A larger group working on the Homer Multitext project will also allow us to expand our work on manuscripts of the Iliad.  We are experimenting this fall with new methods to help automate parts of the process of creating normalized texts parallel to the more strictly diplomatic texts that remain our central focus, and will be able to supplement our ongoing work on the Venetus A and Escorial Upsilon 1.1 with new teams looking at the Venetus B.

While the work on the Iliadic manuscripts will directly contribute to the HMT project, it is gratifying to see the broader awareness of and interest in primary-source material that the project is generating.

Friday, September 14, 2012

Albert Lord Centennial

Albert Lord would have turned 100 tomorrow (September 15, 2012). The Center for Studies in Oral Tradition has published a variety of commemorative resources. For our part, I would like to link to a blog post I wrote last year. No scholar's work has influenced the methodology of the Homer Multitext more. As Lord wrote in his 1995 book, The Singer Resumes the Tale: "the word multiform is more accurate than ‘variant,’ because it does not give preference or precedence to any one word or set of words to express an idea; instead it acknowledges that the idea may exist in several forms." (Lord 1995:23). See also The Singer of Tales (1960), p.101:
The truth of the matter is that our concept of the "original," of "the song," simply makes no sense in an oral tradition. To us it seems so basic, so logical, since we are brought up in a society in which writing has fixed the norm of a stable first creation in art, that we feel there must be an "original" for everything. The first singing in oral tradition does not coincide with this concept of the "original."... It follows, then, that we cannot correctly speak of a "variant," since there is no original to be varied! ... Our greatest error is to attempt to make "scientifically" rigid a phenomenon that is fluid.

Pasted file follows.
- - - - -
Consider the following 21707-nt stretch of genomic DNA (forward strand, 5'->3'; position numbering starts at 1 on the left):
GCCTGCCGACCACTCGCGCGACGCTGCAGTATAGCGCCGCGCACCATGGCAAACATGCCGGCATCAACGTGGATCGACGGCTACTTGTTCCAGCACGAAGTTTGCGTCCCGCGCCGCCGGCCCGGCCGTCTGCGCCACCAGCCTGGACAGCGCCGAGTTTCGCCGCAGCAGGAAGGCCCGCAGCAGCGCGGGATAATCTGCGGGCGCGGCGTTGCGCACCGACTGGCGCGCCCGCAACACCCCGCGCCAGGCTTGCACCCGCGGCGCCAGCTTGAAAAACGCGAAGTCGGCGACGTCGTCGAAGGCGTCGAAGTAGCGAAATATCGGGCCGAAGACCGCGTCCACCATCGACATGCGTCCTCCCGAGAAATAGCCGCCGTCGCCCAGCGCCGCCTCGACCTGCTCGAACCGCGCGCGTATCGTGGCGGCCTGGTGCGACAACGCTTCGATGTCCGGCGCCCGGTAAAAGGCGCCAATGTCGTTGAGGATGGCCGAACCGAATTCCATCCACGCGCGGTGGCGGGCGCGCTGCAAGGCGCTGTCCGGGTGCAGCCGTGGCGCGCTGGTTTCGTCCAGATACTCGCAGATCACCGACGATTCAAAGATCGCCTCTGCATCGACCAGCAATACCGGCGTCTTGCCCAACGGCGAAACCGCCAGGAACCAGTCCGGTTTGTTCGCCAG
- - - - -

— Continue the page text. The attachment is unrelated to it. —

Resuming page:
If you would like to learn more about the work of Albert Lord and his teacher, Milman Parry, I highly recommend the 40th anniversary edition of the Singer of Tales, edited and introduced by Gregory Nagy and Stephen Mitchell. You can also read more about Lord's work and see some video clips from lectures given by Lord at the Milman Parry Collection of Oral Literature

Tuesday, September 11, 2012

Digital Humanities Postdoc Position at University of Houston

I am pleased to announce that the University of Houston is offering a two-year postdoctoral fellowship in Digital Humanities, beginning this January. Please see the details here, and forward this post to anyone you think may be interested. Thank you for your help!

Tuesday, September 4, 2012

What's in a Name (of a Manuscript)?

Along with the exciting new additions (with more to come) and the reorganization of the Homer Multitext website, you may have noticed that the primary names used for our Iliad manuscripts have been changing as well.

Here are the “shorthand” designations we will use henceforth, and the other possible designations or past names we have used for our five current manuscripts:

HMT designations       [names in brackets are other library catalog designations and modern
                                                                                                 edition sigla]